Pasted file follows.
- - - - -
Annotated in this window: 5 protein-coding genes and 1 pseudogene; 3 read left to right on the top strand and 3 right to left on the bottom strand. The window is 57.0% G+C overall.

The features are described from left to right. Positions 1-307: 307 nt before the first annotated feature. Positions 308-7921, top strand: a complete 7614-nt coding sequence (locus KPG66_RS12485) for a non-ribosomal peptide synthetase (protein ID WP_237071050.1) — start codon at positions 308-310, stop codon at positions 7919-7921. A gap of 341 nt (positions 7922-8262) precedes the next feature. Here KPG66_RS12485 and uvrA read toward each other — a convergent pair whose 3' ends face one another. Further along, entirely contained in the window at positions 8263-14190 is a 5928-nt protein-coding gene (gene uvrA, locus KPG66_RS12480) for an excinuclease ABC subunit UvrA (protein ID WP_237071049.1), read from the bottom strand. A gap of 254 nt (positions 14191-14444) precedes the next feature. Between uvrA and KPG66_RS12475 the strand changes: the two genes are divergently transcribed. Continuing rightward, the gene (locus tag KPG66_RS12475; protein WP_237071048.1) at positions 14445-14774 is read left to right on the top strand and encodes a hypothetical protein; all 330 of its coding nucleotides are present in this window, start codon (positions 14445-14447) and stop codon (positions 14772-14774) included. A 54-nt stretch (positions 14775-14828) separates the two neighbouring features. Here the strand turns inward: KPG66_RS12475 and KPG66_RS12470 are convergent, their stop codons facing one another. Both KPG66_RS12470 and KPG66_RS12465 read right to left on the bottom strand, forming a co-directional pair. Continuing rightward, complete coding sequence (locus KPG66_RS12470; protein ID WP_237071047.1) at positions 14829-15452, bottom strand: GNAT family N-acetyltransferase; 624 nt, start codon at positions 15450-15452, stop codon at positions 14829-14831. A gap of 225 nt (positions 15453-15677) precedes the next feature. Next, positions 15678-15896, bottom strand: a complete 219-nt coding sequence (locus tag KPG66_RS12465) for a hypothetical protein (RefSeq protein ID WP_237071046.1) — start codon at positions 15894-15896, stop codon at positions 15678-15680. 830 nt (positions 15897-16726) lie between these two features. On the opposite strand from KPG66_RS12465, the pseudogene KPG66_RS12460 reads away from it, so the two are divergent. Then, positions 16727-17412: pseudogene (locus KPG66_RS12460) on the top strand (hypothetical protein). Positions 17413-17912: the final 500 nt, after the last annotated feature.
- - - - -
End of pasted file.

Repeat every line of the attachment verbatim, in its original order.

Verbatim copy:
Annotated in this window: 5 protein-coding genes and 1 pseudogene; 3 read left to right on the top strand and 3 right to left on the bottom strand. The window is 57.0% G+C overall.

The features are described from left to right. Positions 1-307: 307 nt before the first annotated feature. Positions 308-7921, top strand: a complete 7614-nt coding sequence (locus KPG66_RS12485) for a non-ribosomal peptide synthetase (protein ID WP_237071050.1) — start codon at positions 308-310, stop codon at positions 7919-7921. A gap of 341 nt (positions 7922-8262) precedes the next feature. Here KPG66_RS12485 and uvrA read toward each other — a convergent pair whose 3' ends face one another. Further along, entirely contained in the window at positions 8263-14190 is a 5928-nt protein-coding gene (gene uvrA, locus KPG66_RS12480) for an excinuclease ABC subunit UvrA (protein ID WP_237071049.1), read from the bottom strand. A gap of 254 nt (positions 14191-14444) precedes the next feature. Between uvrA and KPG66_RS12475 the strand changes: the two genes are divergently transcribed. Continuing rightward, the gene (locus tag KPG66_RS12475; protein WP_237071048.1) at positions 14445-14774 is read left to right on the top strand and encodes a hypothetical protein; all 330 of its coding nucleotides are present in this window, start codon (positions 14445-14447) and stop codon (positions 14772-14774) included. A 54-nt stretch (positions 14775-14828) separates the two neighbouring features. Here the strand turns inward: KPG66_RS12475 and KPG66_RS12470 are convergent, their stop codons facing one another. Both KPG66_RS12470 and KPG66_RS12465 read right to left on the bottom strand, forming a co-directional pair. Continuing rightward, complete coding sequence (locus KPG66_RS12470; protein ID WP_237071047.1) at positions 14829-15452, bottom strand: GNAT family N-acetyltransferase; 624 nt, start codon at positions 15450-15452, stop codon at positions 14829-14831. A gap of 225 nt (positions 15453-15677) precedes the next feature. Next, positions 15678-15896, bottom strand: a complete 219-nt coding sequence (locus tag KPG66_RS12465) for a hypothetical protein (RefSeq protein ID WP_237071046.1) — start codon at positions 15894-15896, stop codon at positions 15678-15680. 830 nt (positions 15897-16726) lie between these two features. On the opposite strand from KPG66_RS12465, the pseudogene KPG66_RS12460 reads away from it, so the two are divergent. Then, positions 16727-17412: pseudogene (locus KPG66_RS12460) on the top strand (hypothetical protein). Positions 17413-17912: the final 500 nt, after the last annotated feature.